{ "media_type": "text", "post_content": "Why do big 4 make us work more than 40 hours ? How much more do they pay compared to non consulting jobs anyways 😏 I wish I started working in a non big 4. Time>money anyday", "post_id": "57182a45a942840e001b4396", "reply_count": 22, "vote_count": 8, "bowl_id": "564a5cdb94887803001dd07c", "bowl_name": "Accounting", "feed_type": "crowd" }
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Why do big 4 make us work more than 40 hours ? How much more do they pay compared to non consulting jobs anyways 😏 I wish I started working in a non big 4. Time>money anyday

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Working for big 4 is a long term strategy for me. Big 4 on a resume can give instant credibility (assuming you are also credible) in the job hunt down the road. I've known companies that won't hire into controller/vp finance without big 4 on resume

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^^ I'm in Big 4 and trust me I was exposed to A LOT of different parts of the audit in my first two weeks in the firm. SOX 404, private, Rely, non rely, planning, archiving, fully substantive, control reliance.... U name it

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Whimps

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This is why I choose Crowe over EY, but this is only one reason. There are many other reasons too.

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But after the busy season no one in my office does much. Everyone's working from home or on vacation. It makes it kinda worth it (tax, Chicago)

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It really is justification though. It's our culture and it's a tough job that pays us well if you're grateful enough to realize that. On top of working tough hours you also need to manage your own schedule and others expectations. At the end of the day... If you don't like it then find the door. It's not for everyone.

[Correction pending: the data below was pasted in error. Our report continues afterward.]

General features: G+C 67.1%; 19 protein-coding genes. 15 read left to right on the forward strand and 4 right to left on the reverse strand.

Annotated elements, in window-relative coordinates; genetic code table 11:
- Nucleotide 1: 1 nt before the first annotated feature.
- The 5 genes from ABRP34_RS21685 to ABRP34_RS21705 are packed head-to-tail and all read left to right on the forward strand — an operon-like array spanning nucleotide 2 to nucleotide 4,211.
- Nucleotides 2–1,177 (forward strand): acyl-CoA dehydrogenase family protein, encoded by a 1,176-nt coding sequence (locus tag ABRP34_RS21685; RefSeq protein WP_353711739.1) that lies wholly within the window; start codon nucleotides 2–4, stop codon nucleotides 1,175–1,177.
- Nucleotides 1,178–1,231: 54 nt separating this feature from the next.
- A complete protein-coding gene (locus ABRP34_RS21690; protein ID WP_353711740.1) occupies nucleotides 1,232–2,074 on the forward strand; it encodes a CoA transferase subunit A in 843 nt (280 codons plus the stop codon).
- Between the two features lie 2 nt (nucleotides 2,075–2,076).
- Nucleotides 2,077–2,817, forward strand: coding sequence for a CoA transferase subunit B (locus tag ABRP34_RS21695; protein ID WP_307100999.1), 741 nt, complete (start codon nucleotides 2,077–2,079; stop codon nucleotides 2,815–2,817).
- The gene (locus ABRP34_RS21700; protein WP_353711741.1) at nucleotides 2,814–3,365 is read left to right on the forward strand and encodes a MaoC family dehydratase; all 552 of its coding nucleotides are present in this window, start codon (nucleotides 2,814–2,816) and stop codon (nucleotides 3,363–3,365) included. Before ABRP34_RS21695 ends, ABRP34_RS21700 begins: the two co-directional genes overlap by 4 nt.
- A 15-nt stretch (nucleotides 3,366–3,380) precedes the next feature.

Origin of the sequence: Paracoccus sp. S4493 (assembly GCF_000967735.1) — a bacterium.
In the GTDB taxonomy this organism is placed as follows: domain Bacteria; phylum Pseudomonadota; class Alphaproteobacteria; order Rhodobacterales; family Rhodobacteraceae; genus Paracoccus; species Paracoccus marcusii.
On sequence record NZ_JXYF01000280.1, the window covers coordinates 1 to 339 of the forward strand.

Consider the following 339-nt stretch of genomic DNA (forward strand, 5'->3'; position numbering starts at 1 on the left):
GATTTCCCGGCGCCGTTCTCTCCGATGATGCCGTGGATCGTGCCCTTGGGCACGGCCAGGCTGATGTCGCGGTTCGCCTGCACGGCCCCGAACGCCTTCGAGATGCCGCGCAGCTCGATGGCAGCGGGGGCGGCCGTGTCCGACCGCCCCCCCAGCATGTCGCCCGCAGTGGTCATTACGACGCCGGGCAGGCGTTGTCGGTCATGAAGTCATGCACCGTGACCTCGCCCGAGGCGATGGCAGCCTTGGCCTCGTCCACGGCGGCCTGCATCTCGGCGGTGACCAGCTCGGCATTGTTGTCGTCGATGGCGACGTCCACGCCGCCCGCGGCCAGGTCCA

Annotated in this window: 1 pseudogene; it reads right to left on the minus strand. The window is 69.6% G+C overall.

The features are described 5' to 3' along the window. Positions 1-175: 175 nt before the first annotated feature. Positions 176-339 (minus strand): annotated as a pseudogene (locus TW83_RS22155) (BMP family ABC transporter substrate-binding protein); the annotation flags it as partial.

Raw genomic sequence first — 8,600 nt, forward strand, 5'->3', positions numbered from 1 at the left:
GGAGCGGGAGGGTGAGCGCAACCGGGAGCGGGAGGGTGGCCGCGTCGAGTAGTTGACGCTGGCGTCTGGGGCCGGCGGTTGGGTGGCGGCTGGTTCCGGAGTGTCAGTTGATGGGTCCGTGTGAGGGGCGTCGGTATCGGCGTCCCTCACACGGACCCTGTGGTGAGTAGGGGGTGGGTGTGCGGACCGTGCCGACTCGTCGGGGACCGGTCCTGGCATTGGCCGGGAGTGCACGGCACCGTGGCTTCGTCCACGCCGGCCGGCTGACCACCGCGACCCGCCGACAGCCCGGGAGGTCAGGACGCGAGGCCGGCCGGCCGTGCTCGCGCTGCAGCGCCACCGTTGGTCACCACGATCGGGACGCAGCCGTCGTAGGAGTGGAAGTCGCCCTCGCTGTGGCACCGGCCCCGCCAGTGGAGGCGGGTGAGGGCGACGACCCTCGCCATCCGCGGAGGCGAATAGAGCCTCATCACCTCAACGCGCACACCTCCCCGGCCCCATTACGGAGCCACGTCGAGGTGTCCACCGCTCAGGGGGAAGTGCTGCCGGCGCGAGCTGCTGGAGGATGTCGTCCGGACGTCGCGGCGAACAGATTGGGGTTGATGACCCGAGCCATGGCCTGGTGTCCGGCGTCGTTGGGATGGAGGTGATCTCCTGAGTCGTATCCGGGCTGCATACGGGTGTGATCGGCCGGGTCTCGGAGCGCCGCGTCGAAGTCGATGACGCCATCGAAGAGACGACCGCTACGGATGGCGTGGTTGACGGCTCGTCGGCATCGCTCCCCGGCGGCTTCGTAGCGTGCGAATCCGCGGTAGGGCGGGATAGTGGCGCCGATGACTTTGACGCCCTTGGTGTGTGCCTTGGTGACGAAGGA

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@EY1 yes I can leave and I will soon. But just wondering why staff and seniors are made to work unreasonable hours. Feel exploited. Don't you?

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Remember that so did the partners that made it through the ranks. I does get better. A lot better.

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I have friends in big 4 (Chicago) in audit have only been on two engagements their first year and only audited cash working 70+ hour weeks. In tax there are guys that got stuck doing 1040s for an entire year and don't even know what a K1 looks like.

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When the average partner makes $800,000/year and their pension guarantees $500k/year once they retire. I don't feel too bad for them.

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I chose mid-size regional firm for this reason and others too. The biggest one, actually, was I felt like I would get exposed to a lot more different things much more quickly, which I mostly love. The only downside is that I have never had a chance to master anything...